6].



Downfall and closure of Norwich Electric Tramways (early 1915 to 1935)





1914 to 1918 - Before the first World War, extensions had been planned for the tramways to serve a population that was moving increasingly to the fringes of Norwich. However, that previously mentioned war and its effects would see that this extension never happened.

When time for expansion came in 1915, the operators of the tramway instead decided on a much cheaper option. The motor "petrol-powered" omnibus, a service that could be started at a fraction of the cost of an electric tramway line as no new infrastructure was needed.

The motor omnibus service would prove not to be successful and would close just three years later in 1918.

Later that same year, the war-effort would see disused tramway track along King Street being dismantled to build a light railway into Mousehold to provide a transport connection for the Mousehold Aerodrome and armaments factory [
6] [10].

1918 to 1923 - The years following the first world war would prove challenging for Norwich Electric Tramways. There were many factors working against the tramways at the time;


• Extremely high inflation that totalled 258% between 1914 and 1920 that was followed by years of deflation.

• High Unemployment rate of 17% by 1919 (from a pre-war 4%) an unemployment rate that didn't return to normal until 1940, that affected the poorest who used public transport.

• Over 700,000 British men being killed in the first world war, leading to a skilled labour shortage [
11].


In 1919, the final expansion of the tramways would be constructed with a line between Orford Place and Thorpe St Andrew. This replaced the previously disused connection between Norwich and Thorpe that was dismantled for the light railway to Mousehold. A max length of 15.16 miles (stated as 17.5 miles in the EDP, but that might also include the light railway line to Mousehold).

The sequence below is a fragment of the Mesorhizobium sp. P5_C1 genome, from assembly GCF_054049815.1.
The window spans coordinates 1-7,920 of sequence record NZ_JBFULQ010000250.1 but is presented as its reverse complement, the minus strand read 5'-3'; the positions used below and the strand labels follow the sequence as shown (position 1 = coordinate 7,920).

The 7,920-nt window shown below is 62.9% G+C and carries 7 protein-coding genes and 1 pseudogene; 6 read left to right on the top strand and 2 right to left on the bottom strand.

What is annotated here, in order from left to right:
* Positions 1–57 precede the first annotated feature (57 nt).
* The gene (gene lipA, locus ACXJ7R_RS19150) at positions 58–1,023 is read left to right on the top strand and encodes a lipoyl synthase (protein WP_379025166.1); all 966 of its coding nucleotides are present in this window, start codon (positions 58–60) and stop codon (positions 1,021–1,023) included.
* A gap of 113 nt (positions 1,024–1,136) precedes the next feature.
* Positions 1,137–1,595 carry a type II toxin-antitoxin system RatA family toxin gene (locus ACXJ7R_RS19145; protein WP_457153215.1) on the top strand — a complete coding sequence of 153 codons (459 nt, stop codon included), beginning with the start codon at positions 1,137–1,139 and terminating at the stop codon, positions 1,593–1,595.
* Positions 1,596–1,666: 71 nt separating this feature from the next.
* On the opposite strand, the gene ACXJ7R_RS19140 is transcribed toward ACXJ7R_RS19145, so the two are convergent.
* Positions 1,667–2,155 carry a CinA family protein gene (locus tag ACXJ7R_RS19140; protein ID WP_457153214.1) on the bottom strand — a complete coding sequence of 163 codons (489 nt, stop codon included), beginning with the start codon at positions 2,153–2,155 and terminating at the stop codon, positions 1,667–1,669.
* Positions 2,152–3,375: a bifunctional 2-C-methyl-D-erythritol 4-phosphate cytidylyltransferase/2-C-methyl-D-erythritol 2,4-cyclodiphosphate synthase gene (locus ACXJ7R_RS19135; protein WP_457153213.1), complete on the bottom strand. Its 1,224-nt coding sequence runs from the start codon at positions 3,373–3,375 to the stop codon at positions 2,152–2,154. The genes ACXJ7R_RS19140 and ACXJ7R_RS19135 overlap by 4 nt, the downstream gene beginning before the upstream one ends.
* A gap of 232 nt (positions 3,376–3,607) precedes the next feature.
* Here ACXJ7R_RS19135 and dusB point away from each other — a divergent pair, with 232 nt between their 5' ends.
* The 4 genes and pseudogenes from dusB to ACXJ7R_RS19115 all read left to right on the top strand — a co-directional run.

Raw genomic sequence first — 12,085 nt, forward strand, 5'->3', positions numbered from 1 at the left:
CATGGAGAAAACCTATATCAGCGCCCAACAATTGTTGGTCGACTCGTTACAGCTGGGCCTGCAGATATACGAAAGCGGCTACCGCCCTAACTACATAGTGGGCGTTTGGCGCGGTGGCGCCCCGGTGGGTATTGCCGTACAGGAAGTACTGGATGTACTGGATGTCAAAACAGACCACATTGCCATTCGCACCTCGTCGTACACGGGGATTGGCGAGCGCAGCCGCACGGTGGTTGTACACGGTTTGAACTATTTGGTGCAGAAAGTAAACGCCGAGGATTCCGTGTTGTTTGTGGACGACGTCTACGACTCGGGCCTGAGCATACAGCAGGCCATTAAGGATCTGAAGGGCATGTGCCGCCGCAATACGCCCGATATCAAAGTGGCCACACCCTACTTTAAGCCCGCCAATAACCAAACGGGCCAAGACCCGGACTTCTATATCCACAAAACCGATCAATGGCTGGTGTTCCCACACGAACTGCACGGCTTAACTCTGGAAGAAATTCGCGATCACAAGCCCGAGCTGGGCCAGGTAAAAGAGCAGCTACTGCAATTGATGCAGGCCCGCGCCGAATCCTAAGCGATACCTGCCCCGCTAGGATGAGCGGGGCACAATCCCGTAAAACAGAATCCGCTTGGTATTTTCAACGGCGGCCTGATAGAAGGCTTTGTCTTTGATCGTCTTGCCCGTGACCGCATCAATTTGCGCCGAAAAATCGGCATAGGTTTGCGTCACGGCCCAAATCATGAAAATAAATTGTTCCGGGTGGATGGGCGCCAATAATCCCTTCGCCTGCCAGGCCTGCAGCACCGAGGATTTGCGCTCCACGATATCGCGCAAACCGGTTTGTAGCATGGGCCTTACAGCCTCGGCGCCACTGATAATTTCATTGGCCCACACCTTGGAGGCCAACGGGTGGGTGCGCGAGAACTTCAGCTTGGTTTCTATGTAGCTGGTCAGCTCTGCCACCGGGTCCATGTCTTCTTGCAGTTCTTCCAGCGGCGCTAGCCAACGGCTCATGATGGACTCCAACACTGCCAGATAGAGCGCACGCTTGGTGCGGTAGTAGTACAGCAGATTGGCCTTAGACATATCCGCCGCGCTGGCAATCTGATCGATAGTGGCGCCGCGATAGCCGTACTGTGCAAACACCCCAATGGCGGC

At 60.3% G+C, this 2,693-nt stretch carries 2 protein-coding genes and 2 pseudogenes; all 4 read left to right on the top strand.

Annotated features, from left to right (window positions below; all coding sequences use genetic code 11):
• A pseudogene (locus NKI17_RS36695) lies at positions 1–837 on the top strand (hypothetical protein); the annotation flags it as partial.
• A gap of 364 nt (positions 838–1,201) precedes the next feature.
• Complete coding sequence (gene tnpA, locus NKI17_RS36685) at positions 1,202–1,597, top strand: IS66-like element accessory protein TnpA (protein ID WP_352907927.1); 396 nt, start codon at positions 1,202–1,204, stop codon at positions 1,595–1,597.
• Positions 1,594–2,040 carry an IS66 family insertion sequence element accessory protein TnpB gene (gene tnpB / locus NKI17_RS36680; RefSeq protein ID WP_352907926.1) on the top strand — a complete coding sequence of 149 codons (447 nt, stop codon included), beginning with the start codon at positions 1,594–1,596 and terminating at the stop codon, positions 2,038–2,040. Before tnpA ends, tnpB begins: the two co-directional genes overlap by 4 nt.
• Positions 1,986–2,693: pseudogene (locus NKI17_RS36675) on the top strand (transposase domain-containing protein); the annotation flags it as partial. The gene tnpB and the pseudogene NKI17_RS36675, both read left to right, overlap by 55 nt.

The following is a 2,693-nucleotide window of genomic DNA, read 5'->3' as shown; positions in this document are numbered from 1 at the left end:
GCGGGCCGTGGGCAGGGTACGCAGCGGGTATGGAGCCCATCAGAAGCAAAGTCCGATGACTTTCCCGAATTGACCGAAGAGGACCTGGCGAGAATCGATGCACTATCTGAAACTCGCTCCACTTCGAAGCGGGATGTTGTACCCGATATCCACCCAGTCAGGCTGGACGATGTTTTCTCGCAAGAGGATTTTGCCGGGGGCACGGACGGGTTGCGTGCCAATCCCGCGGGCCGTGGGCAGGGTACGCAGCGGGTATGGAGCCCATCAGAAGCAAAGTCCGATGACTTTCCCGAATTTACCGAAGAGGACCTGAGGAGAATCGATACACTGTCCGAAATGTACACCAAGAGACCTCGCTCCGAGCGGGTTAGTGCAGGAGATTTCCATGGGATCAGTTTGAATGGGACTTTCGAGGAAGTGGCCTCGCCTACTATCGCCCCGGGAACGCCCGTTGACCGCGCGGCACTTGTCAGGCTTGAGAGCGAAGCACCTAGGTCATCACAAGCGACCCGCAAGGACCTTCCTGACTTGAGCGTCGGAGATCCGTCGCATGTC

1920 to 1930 - In 1923, the Norwich Electric Tramways were able to raise enough money from operating profits to "re-new" its tracks and replace many of its worn-out trams with brand new replacements built by the English Electric Co. Though this would not bring any new life into the tramways, which would soon go into rapid decline.

By 1924, Two more routes (Chapel Field Road and Heigham Road) and all bypass access-only routes would close.
Norwich Tramway Route 1924.
Map of Norwich tramway routes in 1924. Drawn by George Plunkett.

In 1925, Norwich would see the reintroduction of the motor "petrol-powered" omnibus service. This would directly lead to the closure of the Aylsham Road on the 19th April that year [
12].

Throughout the rest of the 1920s, an unknown amount of other tramway routes were amended, with the electric motors cars substituted for petrol-powered buses [
6].


1930 to 1932 - In 1930, the council (by this time referred to as the "Norwich Corporation") received a report that would signal the end of the tramways.

This report put forward the suggestion that the tramways should be acquired by the council who should then replace the service completely with a bus service as they saw the tramways as causing congestion on the street of Norwich.

1932 would be a year of uncertainty for the Norwich Electric Tramway Company. While the company was still making new investments as it purchased six new petrol-powered double-decker buses. That same year would mark thirty-five from when the first agreement under the local tramway act between the council and the tramway company.

This is important as part of the agreement to share road improvement costs, the council could acquire the tramways for a much reduced cost (value of undertaking and the tramways' half of the original road improvement costs), rather than full value of all the companies' assets.

On the 30th November 1932, a bill was put forward to the council that would the authority the permission to acquire the undertakings of the Norwich Electric Tramway Company (Trams, Buses and the tram network itself) and allow the borrowing required for the purchase and to dismantle the lines and convert to a all bus service.

A public meeting was held at St Andrews Hall for members of the public to vote on the proposal. Those attendees voted down the proposal (275 in support, 314 against) [
13].


The Silver Jubilee tramway shelter and timekeeper’s office.
The Silver Jubilee tramway shelter and timekeeper’s office. Built 1925 at Orford Place for a cost of £650 (£40,400 in 2020 prices).
(Photo taken by George Plunkett in 1935)